Who Are These?
7:9 After this I looked, and there was a great multitude that no one could count, from every nation, from all tribes and peoples and languages, standing before the throne and before the Lamb, robed in white, with palm branches in their hands.
7:10 They cried out in a loud voice, saying, “Salvation belongs to our God who is seated on the throne, and to the Lamb!”
7:11 And all the angels stood around the throne and around the elders and the four living creatures, and they fell on their faces before the throne and worshiped God,
7:12 singing, “Amen! Blessing and glory and wisdom and thanksgiving and honor and power and might be to our God forever and ever! Amen.”
7:13 Then one of the elders addressed me, saying, “Who are these, robed in white, and where have they come from?”
7:14 I said to him, “Sir, you are the one that knows.” Then he said to me, “These are they who have come out of the great ordeal; they have washed their robes and made them white in the blood of the Lamb.
7:15 For this reason they are before the throne of God, and worship him day and night within his temple, and the one who is seated on the throne will shelter them.
7:16 They will hunger no more, and thirst no more; the sun will not strike them, nor any scorching heat;
7:17 for the Lamb at the center of the throne will be their shepherd, and he will guide them to springs of the water of life, and God will wipe away every tear from their eyes.”
- Today is All Saints Day. A time for remembering loved ones and also the promise of eternity. Today is also a call to action, not just a nostalgic look backward focusing on the ones we love and have lost physically. This is a call to press forward towards a future where there is no more hunger or thirst or suffering and where those who have mourned are comforted. Envision this hope as we look at this morning’s scripture from Rev. 7.
- The passage comes after vs. 4-8 describe how a select number, 144,000 servants of God, 12 from each tribe of Israel, have been identified with a seal on their foreheads, a mark of God’s protection. But then, John looks again and there was a great multitude that no one could count that had materialized praising God too. Then the elder says, “Who are these?” Perhaps he was asking, ‘who let them in’? Perhaps this was his way of prompting John to consider that the whole earth is included in the promise of salvation and God’s grace.
- Who ARE these? The imagery here suggests that it was not a piece of cake to be among those around the throne and the Lamb. It came with some effort and struggle, even suffering. They are those who have come through the great ordeal. They are those who held fast to their faith in Jesus as Lord despite the oppression and even martyrdom of the early Christian church by the Roman Empire.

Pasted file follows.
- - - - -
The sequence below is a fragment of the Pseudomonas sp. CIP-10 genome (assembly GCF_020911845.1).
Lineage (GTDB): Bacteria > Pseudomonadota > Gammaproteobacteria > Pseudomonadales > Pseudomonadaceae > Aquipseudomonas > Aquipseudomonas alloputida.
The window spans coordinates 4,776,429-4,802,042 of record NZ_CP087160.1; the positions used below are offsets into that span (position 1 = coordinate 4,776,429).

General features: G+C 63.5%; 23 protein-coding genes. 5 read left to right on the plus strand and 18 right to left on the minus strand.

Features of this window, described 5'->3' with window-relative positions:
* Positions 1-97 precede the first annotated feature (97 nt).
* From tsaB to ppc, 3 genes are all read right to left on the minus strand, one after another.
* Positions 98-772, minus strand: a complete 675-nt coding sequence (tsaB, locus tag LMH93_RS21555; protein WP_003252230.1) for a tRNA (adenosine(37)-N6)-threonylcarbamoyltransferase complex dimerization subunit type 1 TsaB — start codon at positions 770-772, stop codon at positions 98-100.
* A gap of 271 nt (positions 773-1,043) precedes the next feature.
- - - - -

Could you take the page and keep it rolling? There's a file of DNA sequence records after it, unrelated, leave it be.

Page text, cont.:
- Maybe the ordeal referred or refers to some specific global event in the past or one that will happen in the future. Or maybe it refers to any number of things we read about in the paper or experience every day in our daily lives. The things that frighten or sadden us, the things that drive us to our knees in prayer: our own illness or that of someone we love, abuse or exploitation, the trials of poverty, hunger or food insecurity, homelessness, the fear of being alone, lonely and isolated, racism and bigotry, financial challenges—having too little or too much (will I outlive my money, or how will I account to God for what I’ve done with the money with which I have been blessed), and on All Saints Day, we remember the loss of loved ones and we think about how it has been an ordeal to reconcile their loss in our hearts. So many different issues and combination of them unique to all of us. Maybe it is all of these that add up to the “great ordeal” that the elder refers to in vs. 14.
- The elder goes on to say not only did these come through the ordeal—they washed their robes and made them white in the blood of the Lamb. Blood in the Bible usually means life and cleansing, typically involving some sort of sacrifice. The multitude described here, are the ones who intentionally cleansed themselves in the blood of Christ—this mystical act that leads to life everlasting. Essentially, they “put on Christ” and lived as he would have lived.
- These are the ones who cared for us, the ones who loved us who are no longer with us. On All Saints Day, they are the ones we remember. These are the ones who left an example for us to follow as they persevered through whatever was their own GREAT ORDEAL.
- Now it is our turn. Let’s do some washing. Let’s roll up our sleeves and get our hands wet- caring about the people and things that Jesus cared about. Don’t simply roll up to the drive-through car wash and expect everything to be done automatically. Exert some effort, like Jesus and for his sake.
- So who are these? They are the ones we remember. And one day may they also be us.